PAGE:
Can Drinking Lemon Water Aid in Weight Loss? Dietitians Discuss the Popular Trend


Lemon water has become the internet’s newest favorite morning drink. But is it really as beneficial as some people claim?

On TikTok, people say drinking lemon water has helped them detox, get rid of acne, and, most popularly, manage or lose weight.

One video, viewed over 14 million times, promises that within a week of drinking lemon water, people will see “an increase in calorie burning, potentially aiding in weight management,” as well as improved focus, more energy, and a boosted immune system.

Besides its simplicity, it’s also been endorsed by celebrities such as Gwenyth Paltrow and Miranda Kerr. As a result, lemon water has become popularized as a must-drink for those who are interested in losing weight or improving their health.

But should lemon water really be your go-to beverage if you want to manage your weight? Or is it yet another pseudo-wellness trend that isn’t worth it?


The Lemon Water Trend, Explained

Starting the day with a glass of lemon water has become a popular morning ritual for many people, even before their first sip of coffee.

“It’s not entirely clear where this hack originated, but drinking lemon water is an old folk remedy thought to have evolved over time,” Melissa Mitri, RD, a Connecticut-based registered dietitian and nutrition writer, told Health.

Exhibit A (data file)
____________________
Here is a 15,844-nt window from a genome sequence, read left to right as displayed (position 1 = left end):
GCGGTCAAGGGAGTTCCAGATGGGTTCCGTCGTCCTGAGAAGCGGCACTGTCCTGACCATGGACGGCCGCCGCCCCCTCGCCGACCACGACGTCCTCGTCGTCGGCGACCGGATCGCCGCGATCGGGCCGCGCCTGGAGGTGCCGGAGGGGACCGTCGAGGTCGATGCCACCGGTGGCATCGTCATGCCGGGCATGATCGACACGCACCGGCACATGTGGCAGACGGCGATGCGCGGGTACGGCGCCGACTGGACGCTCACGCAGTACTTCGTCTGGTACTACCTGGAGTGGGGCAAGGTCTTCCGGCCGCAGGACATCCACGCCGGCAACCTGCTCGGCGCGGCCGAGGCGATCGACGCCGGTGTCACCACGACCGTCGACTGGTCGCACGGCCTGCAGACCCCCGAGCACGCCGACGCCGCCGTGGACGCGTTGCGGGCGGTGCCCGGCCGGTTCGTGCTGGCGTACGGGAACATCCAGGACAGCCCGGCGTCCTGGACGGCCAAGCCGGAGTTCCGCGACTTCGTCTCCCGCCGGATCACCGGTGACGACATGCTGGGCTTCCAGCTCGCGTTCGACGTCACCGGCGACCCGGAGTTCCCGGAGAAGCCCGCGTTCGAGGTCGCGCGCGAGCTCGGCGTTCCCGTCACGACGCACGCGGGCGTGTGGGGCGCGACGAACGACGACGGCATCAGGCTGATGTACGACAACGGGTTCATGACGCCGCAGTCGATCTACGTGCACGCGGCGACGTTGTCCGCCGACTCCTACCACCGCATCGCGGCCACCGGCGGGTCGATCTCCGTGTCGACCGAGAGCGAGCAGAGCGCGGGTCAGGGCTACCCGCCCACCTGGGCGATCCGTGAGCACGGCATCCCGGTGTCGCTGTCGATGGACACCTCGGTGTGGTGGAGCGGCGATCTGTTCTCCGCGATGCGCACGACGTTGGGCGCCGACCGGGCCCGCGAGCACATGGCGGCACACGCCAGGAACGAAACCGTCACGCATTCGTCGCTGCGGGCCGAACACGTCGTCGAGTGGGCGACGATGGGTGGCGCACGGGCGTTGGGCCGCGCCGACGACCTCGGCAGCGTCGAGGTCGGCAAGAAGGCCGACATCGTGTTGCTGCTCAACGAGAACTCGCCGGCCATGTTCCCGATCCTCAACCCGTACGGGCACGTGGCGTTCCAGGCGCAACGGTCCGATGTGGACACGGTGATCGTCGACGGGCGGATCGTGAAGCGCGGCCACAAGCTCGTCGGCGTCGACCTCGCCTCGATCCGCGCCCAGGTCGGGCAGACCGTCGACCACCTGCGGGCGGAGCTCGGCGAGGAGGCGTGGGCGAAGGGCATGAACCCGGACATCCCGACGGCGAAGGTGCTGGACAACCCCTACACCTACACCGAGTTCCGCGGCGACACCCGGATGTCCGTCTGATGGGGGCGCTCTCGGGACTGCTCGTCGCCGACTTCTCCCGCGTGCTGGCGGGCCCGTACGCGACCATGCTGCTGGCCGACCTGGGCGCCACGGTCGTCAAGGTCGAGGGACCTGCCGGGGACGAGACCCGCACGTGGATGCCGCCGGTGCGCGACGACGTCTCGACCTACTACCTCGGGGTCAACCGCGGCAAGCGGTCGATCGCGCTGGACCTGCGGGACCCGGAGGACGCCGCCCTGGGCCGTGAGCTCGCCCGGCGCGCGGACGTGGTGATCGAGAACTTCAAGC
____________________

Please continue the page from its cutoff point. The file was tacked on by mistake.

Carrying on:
Making lemon water is relatively simple: Cut and juice a lemon and add it to a glass of water. Served hot, cold, or at room temperature, lemon water is also a great way to get a citrusy flavor with no added sugar.

Though lemon water isn’t necessarily a new trend, it has become especially popular within the last decade or so.

“When one 2008 Japanese study linked antioxidants in lemon to less weight gain [in mice] , public interest in this practice increased,” Mitri explained. Some believe that the acid in the lemons “breaks down” fat cells. However, there’s little evidence to support this theory.

What the Research Says About Lemon Water and Weight Loss

Drinking lemon water is a great way to add more hydration to your day, and lemon can be a good source of antioxidants, vitamin C, and small amounts of magnesium, riboflavin, vitamin B-6, and more.1 However, experts agree that the concoction won’t help everyone lose weight.

“Lemon water is not necessarily better than regular water for weight management,” Samantha Turner, MPH, RDN, registered dietitian and owner of OakStone Health and Nutrition, told Health.

“There is no research out there that shows lemon water is superior to plain water for weight loss,” added Mitri. “Drinking more water, in general, is linked to enhanced satiety, weight loss, and a healthier metabolism.”

Research has shown that drinking more water is associated with increased fat breakdown and reduced food intake. Increasing hydration has also been linked to a healthier body composition—a 2019 study found that, as water consumption increased, body weight, body fat mass, and waist circumference decreased.